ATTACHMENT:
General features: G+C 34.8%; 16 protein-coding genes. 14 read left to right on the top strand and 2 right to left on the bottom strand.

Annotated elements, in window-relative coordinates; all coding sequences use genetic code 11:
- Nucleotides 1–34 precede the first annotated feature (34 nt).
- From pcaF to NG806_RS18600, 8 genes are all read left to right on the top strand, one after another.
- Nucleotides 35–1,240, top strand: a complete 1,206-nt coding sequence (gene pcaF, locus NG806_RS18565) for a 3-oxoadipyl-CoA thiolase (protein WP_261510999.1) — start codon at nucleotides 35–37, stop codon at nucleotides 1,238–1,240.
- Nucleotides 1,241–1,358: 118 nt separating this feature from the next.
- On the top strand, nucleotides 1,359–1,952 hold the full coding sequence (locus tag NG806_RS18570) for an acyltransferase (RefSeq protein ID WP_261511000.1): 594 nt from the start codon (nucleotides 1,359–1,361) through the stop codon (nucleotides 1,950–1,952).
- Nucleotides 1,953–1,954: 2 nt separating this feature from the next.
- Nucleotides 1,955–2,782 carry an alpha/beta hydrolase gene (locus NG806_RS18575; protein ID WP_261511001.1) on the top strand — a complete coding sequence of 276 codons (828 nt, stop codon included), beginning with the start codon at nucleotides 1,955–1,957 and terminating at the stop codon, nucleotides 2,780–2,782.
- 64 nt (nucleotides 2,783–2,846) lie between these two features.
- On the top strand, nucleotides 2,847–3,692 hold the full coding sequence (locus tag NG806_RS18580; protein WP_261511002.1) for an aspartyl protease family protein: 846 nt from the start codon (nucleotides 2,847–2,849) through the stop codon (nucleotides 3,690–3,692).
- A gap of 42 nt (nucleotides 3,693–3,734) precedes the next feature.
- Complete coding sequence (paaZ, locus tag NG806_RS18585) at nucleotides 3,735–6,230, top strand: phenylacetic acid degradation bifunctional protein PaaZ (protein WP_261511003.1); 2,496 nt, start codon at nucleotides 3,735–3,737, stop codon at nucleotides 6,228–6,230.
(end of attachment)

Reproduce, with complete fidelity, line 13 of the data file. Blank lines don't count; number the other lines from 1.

- Complete coding sequence (paaZ, locus tag NG806_RS18585) at nucleotides 3,735–6,230, top strand: phenylacetic acid degradation bifunctional protein PaaZ (protein WP_261511003.1); 2,496 nt, start codon at nucleotides 3,735–3,737, stop codon at nucleotides 6,228–6,230.